Now we are going to save the file as a .wrl, File -> Export Scene -> 3D, save it as .wrl

Unfortunately, the file type we need is an .stl file type and ArcScene does not export this. However, this .wrl file can be turned into an .stl file using various software. The one that I recommend is Meshlab. Meshlab is free. All you will need to do with the vrml .wrl file is open it in Meshlab, and then export the mesh as a .stl whereupon you will have a .stl file which can then be edited for printing. 

To do this, download and install Meshlab from here:

Then open MeshLab, go to File -> Import Mesh and open your .wrl file. Then go to File -> Export Mesh As… and save it as an .stl file.

Now you have an .stl you can edit.

To edit your .stl I recommend Autocad 123D Design and Meshmixer, both of which are free. 123D Design can be downloaded here: and Meshmixer can be downloaded here:

Note: 123D Design often makes it seem like you need to login to Autodesk's login system, but you do not. Just click tabs away from the login request or close windows and you will not need to login to an account (this may change in the future).

You will need to do two things to make your 3D model printable – shrink it and make it “watertight” closing any gaps in the model. To shrink it use 123D Design, to make it watertight use Meshmixer.

Open 123D Design.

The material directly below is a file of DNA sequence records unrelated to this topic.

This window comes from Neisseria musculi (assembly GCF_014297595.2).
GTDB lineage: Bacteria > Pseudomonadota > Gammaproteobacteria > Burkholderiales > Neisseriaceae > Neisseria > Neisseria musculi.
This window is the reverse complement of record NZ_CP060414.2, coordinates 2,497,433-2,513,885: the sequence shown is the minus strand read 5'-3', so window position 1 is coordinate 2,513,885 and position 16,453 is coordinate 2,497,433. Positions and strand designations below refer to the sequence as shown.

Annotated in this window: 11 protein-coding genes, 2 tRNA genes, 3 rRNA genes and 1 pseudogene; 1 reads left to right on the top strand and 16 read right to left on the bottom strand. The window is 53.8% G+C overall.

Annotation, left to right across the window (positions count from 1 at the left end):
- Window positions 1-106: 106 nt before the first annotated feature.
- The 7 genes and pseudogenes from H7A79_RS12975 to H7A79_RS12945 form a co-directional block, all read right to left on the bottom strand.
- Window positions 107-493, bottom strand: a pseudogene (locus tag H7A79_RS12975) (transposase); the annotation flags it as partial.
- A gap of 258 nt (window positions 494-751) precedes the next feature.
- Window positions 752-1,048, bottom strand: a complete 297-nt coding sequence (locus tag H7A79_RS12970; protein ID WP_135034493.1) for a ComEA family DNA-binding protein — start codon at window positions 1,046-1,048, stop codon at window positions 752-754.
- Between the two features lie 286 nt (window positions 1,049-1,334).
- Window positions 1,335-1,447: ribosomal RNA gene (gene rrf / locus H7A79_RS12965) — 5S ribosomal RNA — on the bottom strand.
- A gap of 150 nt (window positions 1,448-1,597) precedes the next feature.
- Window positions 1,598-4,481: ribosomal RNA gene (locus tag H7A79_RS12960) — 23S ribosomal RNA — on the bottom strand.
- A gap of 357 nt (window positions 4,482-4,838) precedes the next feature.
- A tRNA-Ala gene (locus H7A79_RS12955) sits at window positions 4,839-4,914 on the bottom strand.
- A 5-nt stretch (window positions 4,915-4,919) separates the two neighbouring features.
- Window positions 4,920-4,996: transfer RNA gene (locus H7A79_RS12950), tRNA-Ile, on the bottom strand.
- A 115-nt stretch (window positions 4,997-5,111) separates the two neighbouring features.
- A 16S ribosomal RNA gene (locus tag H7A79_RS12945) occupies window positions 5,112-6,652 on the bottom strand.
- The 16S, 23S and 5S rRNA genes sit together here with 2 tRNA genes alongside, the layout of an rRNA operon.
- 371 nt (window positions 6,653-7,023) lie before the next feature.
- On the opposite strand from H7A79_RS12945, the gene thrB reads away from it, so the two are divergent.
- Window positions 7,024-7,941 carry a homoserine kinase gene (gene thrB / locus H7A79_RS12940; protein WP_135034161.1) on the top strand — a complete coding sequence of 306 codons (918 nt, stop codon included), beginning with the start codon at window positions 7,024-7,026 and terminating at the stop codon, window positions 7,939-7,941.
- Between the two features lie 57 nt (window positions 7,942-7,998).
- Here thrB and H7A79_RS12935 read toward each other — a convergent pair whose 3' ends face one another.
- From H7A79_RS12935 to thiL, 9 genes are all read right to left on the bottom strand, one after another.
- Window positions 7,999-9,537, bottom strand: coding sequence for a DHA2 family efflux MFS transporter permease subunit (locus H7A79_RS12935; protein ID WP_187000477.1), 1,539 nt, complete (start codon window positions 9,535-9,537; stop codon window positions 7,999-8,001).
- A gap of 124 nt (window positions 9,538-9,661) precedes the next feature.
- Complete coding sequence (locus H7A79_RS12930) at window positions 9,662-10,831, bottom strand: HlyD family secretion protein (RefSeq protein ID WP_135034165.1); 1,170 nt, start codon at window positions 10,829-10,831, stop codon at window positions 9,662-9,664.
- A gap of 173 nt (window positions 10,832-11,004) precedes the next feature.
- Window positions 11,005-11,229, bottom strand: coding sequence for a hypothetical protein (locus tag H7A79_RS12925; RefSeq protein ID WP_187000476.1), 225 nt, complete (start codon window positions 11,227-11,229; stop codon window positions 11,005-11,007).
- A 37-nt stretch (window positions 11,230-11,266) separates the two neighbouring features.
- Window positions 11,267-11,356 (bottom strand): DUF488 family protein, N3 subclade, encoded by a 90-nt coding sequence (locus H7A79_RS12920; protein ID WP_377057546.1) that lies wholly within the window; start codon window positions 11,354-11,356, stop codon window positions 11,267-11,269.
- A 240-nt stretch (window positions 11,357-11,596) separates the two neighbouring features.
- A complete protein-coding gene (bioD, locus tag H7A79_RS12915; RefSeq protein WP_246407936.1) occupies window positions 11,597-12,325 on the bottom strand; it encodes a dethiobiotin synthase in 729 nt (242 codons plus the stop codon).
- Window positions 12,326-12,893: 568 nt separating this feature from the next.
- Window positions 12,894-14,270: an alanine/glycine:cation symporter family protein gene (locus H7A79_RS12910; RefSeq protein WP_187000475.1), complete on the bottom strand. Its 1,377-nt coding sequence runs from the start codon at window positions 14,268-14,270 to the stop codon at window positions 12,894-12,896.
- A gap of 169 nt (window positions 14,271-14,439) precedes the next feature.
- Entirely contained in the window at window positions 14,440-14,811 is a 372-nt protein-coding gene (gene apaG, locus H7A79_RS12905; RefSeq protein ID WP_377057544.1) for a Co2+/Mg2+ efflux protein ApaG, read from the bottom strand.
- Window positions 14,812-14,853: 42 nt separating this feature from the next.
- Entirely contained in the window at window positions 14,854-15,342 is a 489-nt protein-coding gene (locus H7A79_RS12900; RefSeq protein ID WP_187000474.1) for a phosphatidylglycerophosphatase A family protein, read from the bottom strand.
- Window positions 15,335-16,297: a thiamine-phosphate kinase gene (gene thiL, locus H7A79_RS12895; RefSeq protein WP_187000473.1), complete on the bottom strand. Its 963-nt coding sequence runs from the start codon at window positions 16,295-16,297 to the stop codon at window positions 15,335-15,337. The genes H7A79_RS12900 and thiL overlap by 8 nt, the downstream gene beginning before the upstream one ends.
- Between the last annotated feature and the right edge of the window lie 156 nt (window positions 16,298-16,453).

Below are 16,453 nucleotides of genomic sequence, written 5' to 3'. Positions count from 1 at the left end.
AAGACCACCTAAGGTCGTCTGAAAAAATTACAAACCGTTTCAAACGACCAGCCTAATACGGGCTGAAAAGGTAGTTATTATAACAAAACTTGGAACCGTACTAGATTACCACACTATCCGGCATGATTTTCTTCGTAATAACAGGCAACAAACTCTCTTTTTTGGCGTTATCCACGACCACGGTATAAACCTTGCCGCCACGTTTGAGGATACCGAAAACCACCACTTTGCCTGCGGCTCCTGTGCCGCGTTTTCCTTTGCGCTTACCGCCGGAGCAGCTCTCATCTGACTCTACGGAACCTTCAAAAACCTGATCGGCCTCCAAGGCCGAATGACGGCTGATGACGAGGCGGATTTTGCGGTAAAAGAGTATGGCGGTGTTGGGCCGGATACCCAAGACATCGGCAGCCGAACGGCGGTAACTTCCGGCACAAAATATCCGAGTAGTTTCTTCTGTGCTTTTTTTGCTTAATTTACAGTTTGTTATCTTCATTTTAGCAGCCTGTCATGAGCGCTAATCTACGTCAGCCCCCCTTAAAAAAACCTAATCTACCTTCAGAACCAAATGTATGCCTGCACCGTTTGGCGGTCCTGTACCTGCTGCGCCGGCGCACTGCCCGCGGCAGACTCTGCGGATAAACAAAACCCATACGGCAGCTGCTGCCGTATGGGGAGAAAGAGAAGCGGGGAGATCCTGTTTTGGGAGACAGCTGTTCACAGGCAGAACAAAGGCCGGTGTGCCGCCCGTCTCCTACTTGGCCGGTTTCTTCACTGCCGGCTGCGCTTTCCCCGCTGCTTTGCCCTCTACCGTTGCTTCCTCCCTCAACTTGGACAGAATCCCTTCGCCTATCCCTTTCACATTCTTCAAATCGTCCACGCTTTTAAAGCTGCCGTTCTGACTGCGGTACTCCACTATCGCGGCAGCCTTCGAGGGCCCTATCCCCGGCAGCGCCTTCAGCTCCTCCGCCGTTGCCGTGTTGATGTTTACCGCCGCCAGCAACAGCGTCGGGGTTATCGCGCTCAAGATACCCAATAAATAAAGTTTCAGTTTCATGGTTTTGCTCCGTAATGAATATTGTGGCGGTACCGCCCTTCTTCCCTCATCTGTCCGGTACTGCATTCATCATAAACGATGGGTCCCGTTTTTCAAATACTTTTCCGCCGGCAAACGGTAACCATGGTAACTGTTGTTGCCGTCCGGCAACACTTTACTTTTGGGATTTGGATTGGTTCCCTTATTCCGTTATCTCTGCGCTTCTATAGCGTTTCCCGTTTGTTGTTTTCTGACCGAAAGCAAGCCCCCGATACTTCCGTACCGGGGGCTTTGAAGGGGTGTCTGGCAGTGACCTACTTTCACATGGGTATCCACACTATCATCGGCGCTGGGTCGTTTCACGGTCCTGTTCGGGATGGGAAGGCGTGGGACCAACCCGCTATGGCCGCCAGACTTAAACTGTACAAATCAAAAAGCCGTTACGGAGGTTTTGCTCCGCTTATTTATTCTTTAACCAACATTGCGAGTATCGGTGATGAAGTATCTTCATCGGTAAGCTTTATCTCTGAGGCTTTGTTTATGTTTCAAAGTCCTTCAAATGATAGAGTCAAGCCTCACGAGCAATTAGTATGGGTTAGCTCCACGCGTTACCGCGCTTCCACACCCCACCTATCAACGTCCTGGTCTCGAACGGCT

First hit the edit grid page in the lower right and select inches (or whatever you like) as your unit of measurement.

Then open your .stl file: The left hand Autodesk button -> import file

The first thing to do is shrink the model to make it easier to work with. To do this: double click on the model and a tool bar should appear at the bottom of the screen. The second button from the left is Smart Scale, if you click it you can see how many inches your model is on a side and decide how far to shrink it. The third button is uniform scale. Clink on that button. You will want your model to be about 4 inches on a side for cheaper printing, and likely no more than 7 inches (depending on your printer). Using a decimal factor (to get a 324 inch model to be small enough I needed to use .01). Then you may need to use the rotate and move tool to reorient your model to the printing platform - this is the first button, you can "grab" the circle on the correct axis to adjust orientation.

After you get it to the size and orientation you want it, then save your file by File (Autodesk icon) -> Export -> 3D model. 

Once you have your rough model exported, save and close 123D Design and open Meshmixer.

In Meshmixer you can “repair” and make your model water tight for printing.

Again, instead of Opening your file, Import it.

Loading the file may take some time.

Then go to “Print Model” and hit repair. The repair process may take a long time. After the repair process is finished, save the model again.

At this point, provided you have oriented the model to the platform correctly, you should be able to print it.





GIS Librarian

Amanda Tickner's picture
Amanda Tickner
(517) 884-9432
Michigan State University